IGF-1 receptor inhibitors have both positive and negative effects in the eye
Teprotumumab, a monoclonal antibody inhibitor targeting the insulin-like growth factor-1 (IGF-1) receptor (IGF-1R), was approved for the treatment of thyroid eye disease (TED) in 2020. Investigators conducted a systematic literature review to ascertain the reported ocular side effects and potential uses of IGF-1R inhibitors.
Ocular-related articles published between January 2011 and August 2021 were evaluated, and 47 publications met the study criteria and were reviewed: 28 discussing thyroid eye disease, 5 cornea and ocular surface, and 13 retina and neovascularization.
In the eye, IGF-1 affects ocular growth and development, epithelial proliferation, retinal angiogenesis, and inflammation, and has been implicated as an autoantigen in patients with TED. It has also been found to have a significant impact on both prenatal and postnatal somatic growth; thus, IGF-1R inhibition is considered teratogenic. Additionally, IGF-1R inhibition results in growth hormone synthesis inhibition which can impair normal growth and development; therefore, it should not be used in a pediatric population. It also appears that IGF-1R inhibition may have a role in environments where pathologic neovascularization or active inflammatory damage may predominate. There may be additional therapeutic benefits to IGF-1R inhibition that should be explored.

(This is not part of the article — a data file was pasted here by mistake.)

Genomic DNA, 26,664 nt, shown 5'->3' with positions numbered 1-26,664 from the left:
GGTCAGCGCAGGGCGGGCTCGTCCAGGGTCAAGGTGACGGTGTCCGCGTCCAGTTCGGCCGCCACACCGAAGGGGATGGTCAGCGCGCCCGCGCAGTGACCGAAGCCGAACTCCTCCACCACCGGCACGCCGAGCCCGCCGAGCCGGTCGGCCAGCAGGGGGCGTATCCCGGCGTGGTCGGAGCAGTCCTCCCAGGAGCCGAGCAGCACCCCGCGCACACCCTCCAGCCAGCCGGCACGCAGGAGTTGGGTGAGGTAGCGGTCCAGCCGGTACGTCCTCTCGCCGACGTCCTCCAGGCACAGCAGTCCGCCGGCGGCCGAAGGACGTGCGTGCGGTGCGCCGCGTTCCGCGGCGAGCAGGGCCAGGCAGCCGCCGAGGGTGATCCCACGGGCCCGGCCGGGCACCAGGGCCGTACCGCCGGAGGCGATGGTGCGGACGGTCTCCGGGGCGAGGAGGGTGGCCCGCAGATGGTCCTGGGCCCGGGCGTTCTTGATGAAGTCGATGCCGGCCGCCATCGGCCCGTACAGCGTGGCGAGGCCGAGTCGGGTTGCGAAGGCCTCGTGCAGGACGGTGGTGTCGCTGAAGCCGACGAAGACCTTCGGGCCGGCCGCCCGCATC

This major review explains why some adverse events (AEs) are expected with IGF-1R inhibition and also describes a potential therapeutic role for other ocular conditions. However, the review is limited in scope, in that it focuses only on IGF-1R inhibition as it relates to the eye and does not review the implications of IGF-1R inhibition throughout the body. It is important to note that the IGF-1R is ubiquitous throughout the body; thus, exploration into additional ocular therapeutic uses should be balanced with potential systemic AEs.
Reported teprotumumab-related AEs in patients with TED include muscle spasms, fatigue, hyperglycemia, nausea, diarrhea, and hearing impairment, alopecia, dysgeusia, headache, dry skin, ulcerative colitis, and encephalopathy, and post-approval reports suggest that the incidence of these AEs may be higher than previously reported. Understanding the implications of IGF-1R inhibition on the body overall and the eye specifically is important for patient selection, screening, monitoring, and AE management. Additionally, IGF-1R inhibition may have therapeutic benefit in promoting wound healing, increasing tissue plasticity, and improving inflammation in patients with conditions such as ocular neoplasms, diabetic retinopathy, uveitis, macular degeneration, retinitis pigmentosa, and corneal neovascularization. Additional research into the benefits and AEs of IGF-1R inhibitors, as well as their cost-effectiveness, is needed to safely and effectively advance treatments for patients with ocular and orbital diseases.
Financial Disclosures: Dr. Andrea Kossler discloses financial relationships with Argenx, Axogen, Genentech, Horizon Therapeutics, Immunovant Therapeutics, Kriya Therapeutics (Consultant/Advisor); Sling Shot Therapeutics, Viridian (Independent Contractor).